Melanopsin-mediated pupil function is impaired in Parkinson’s disease

Joyce, Daniel S., Feigl, Beatrix, Kerr, Graham K., Roeder, Luisa, and Zele, Andrew J. (2018) Melanopsin-mediated pupil function is impaired in Parkinson’s disease. Scientific Reports, 8. 7796.

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Abstract

Parkinson’s disease (PD) is characterised by non-motor symptoms including sleep and circadian disruption. Melanopsin-expressing intrinsically photosensitive Retinal Ganglion Cells (ipRGC) transmit light signals to brain areas controlling circadian rhythms and the pupil light reflex. To determine if non-motor symptoms observed in PD are linked to ipRGC dysfunction, we evaluated melanopsin and rod/cone contributions to the pupil response in medicated participants with PD (n = 17) and controls (n = 12). Autonomic tone was evaluated by measuring pupillary unrest in darkness. In the PD group, there is evidence for an attenuated post-illumination pupil response (PIPR) amplitude and reduced pupil constriction amplitude, and PIPR amplitudes did not correlate with measures of sleep quality, retinal nerve fibre layer thickness, disease severity, or medication dosage. Both groups exhibited similar pupillary unrest. We show that melanopsin- and the rod/cone-photoreceptor contributions to the pupil control pathway are impaired in people with early-stage PD who have no clinically observable ophthalmic abnormalities. Given that ipRGCs project to brain targets involved in arousal, sleep and circadian rhythms, ipRGC dysfunction may underpin some of the non-motor symptoms observed in PD.

Item ID: 58878
Item Type: Article (Research - C1)
ISSN: 2045-2322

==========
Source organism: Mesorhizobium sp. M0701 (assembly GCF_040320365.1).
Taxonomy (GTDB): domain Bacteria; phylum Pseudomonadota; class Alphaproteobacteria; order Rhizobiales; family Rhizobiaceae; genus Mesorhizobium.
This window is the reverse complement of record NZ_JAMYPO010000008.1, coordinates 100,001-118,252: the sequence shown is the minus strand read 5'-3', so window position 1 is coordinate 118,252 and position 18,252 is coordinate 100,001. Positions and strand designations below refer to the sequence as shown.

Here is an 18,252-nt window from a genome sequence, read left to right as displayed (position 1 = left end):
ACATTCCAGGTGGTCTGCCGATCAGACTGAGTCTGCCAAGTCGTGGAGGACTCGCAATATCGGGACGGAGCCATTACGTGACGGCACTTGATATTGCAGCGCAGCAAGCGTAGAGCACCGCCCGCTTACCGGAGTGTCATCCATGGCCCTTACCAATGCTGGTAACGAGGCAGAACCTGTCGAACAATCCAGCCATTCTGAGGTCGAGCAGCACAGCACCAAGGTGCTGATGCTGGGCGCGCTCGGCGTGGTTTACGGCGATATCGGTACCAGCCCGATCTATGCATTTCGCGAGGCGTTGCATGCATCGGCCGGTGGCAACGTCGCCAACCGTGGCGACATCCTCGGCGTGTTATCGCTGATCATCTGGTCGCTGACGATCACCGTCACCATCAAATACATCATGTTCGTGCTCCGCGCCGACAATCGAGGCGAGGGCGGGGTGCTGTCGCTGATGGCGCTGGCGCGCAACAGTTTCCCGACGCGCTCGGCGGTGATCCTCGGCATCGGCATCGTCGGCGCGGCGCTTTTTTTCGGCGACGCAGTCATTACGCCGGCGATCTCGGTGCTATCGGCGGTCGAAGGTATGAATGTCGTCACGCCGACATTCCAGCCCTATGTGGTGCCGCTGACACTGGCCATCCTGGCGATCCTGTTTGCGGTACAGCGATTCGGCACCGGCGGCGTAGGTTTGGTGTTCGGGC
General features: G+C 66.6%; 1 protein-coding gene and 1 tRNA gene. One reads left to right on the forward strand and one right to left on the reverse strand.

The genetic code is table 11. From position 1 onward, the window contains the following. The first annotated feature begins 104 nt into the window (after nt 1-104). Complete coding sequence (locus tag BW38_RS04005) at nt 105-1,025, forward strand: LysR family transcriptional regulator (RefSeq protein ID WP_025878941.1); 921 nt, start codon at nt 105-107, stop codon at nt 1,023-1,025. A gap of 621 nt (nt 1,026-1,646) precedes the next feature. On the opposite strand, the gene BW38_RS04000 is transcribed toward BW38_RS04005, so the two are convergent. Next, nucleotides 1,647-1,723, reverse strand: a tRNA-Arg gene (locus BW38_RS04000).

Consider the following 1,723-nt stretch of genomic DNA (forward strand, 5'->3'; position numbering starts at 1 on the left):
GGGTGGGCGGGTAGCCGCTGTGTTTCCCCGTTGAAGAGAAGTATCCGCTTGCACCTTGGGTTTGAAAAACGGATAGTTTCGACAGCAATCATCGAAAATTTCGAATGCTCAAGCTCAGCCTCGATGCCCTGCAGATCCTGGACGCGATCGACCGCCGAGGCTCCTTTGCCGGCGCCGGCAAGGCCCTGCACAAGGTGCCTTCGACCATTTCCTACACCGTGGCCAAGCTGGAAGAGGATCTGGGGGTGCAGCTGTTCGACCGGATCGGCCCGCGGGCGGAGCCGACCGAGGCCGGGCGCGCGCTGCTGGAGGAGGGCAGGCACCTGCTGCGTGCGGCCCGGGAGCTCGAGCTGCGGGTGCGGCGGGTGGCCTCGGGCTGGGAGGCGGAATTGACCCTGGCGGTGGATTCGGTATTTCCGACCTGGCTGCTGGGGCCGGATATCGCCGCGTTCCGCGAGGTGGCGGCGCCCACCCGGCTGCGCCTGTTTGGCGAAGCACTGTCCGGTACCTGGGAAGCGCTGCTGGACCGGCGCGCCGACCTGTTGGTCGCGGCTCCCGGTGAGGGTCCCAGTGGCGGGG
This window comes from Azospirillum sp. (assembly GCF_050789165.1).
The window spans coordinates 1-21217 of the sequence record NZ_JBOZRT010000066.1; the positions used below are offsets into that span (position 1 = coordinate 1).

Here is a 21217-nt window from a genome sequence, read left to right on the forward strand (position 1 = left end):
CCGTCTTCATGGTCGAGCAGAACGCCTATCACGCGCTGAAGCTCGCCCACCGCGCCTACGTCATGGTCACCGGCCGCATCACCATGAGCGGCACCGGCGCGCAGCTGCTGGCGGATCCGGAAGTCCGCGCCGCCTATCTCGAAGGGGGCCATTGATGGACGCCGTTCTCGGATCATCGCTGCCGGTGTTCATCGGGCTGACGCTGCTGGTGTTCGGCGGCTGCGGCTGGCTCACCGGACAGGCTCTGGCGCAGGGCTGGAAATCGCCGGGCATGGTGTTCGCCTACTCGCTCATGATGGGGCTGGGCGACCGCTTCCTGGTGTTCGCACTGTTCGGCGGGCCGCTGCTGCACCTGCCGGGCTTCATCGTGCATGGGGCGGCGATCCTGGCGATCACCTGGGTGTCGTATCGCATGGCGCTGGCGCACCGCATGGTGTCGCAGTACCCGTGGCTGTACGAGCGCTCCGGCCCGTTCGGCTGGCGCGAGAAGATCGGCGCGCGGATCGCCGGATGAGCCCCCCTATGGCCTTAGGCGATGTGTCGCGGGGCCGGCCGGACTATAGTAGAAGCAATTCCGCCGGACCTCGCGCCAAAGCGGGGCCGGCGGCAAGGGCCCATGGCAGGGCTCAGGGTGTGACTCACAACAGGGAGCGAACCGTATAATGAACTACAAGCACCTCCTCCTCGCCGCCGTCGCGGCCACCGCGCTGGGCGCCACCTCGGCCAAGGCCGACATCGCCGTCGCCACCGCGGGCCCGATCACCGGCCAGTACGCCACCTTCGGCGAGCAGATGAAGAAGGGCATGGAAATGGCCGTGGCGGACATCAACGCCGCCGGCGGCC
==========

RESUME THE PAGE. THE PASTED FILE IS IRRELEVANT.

Copyright Information: © The Author(s) 2018. Open Access This article is licensed under a Creative Commons Attribution 4.0 International License, which permits use, sharing, adaptation, distribution and reproduction in any medium or format, as long as you give appropriate credit to the original author(s) and the source, provide a link to the Cre-ative Commons license, and indicate if changes were made. The images or other third party material in this article are included in the article’s Creative Commons license, unless indicated otherwise in a credit line to the material. If material is not included in the article’s Creative Commons license and your intended use is not permitted by statutory regulation or exceeds the permitted use, you will need to obtain permission directly from the copyright holder. To view a copy of this license, visit http://creativecommons.org/licenses/by/4.0/.
Funders: Australian Research Council (ARC), Institute of Health and Biomedical Innovation (IHBI)
Projects and Grants: ARC Discovery Project ARC-DP170100274, IHBI Vision and Eye Program Grant
Date Deposited: 09 Jul 2019 23:30
FoR Codes: 32 BIOMEDICAL AND CLINICAL SCIENCES > 3212 Ophthalmology and optometry > 321204 Vision science @ 34%
32 BIOMEDICAL AND CLINICAL SCIENCES > 3209 Neurosciences > 320905 Neurology and neuromuscular diseases @ 33%
32 BIOMEDICAL AND CLINICAL SCIENCES > 3209 Neurosciences > 320907 Sensory systems @ 33%
SEO Codes: 92 HEALTH > 9201 Clinical Health (Organs, Diseases and Abnormal Conditions) > 920112 Neurodegenerative Disorders Related to Ageing @ 50%
92 HEALTH > 9205 Specific Population Health (excl. Indigenous Health) > 920599 Specific Population Health (excl. Indigenous Health) not elsewhere classified @ 50%
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